Shortest cycles in undirected graphs

Find the shortest cycle that contains a particular vertex on an undirected (and unweighted) chart $ s $It is usually said that a BFS is running $ s $ and the first time to find another visit, this is the smallest cycle length you want.

This does not seem to be true, quoted from page 3:

Keep this in mind when you run BFS from $ s $ and stop once you visit a again
You may not get the vertex (using a previously unused edge)
shortest path contains $ s $,

Examples where this technique seems to be suggested: An efficient algorithm to find a shortest cycle including a specific vertex

Another technique, in which the shortest cycle in the entire diagram is determined by executing BFS from each vertex, seems to recognize only the shortest length +1 in a special case, as mentioned in this document: https: // link. /10.1007/978-3-540-78773-0_63 in the "unweighted case". on the other handHere ( it is mentioned (first and second paragraph) that executing BFS results in every case from each vertex the shortest length (circumference). This is also mentioned in an archive ( , ,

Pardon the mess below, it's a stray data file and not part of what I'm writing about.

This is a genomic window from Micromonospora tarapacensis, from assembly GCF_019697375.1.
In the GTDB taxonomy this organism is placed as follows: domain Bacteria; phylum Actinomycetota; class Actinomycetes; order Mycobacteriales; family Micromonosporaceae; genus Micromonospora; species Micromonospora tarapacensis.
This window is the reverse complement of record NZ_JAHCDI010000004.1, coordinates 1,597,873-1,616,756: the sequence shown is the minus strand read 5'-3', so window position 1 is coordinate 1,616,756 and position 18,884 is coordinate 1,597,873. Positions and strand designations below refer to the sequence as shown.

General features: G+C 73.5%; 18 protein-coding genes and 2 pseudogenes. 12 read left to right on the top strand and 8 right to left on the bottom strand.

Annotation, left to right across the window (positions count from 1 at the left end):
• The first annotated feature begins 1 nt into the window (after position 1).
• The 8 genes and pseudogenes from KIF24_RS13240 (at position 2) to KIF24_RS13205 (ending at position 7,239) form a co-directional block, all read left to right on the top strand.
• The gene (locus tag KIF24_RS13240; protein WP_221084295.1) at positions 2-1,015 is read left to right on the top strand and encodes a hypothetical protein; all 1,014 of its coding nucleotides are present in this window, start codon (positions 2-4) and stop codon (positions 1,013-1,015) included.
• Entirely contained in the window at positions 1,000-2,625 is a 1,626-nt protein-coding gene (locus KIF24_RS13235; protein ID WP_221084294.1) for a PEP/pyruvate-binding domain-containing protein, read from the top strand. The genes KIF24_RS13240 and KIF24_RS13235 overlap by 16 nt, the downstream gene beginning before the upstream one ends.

Which of all algorithms / methods applies to:

  1. Can you find the cycle with the shortest length in an undirected diagram?
  2. Find the shortest length cycle that passes through a known vertex $ s $ in an undirected graph?
  3. Where is the trap in each of my comparisons and contrasts above? (I can't believe some of the above are even wrong …)

Note: A randomized sub-cubic algorithm appears to exist in Raphael Yuster's publication "A shortest cycle for each vertex of a graph": .pdf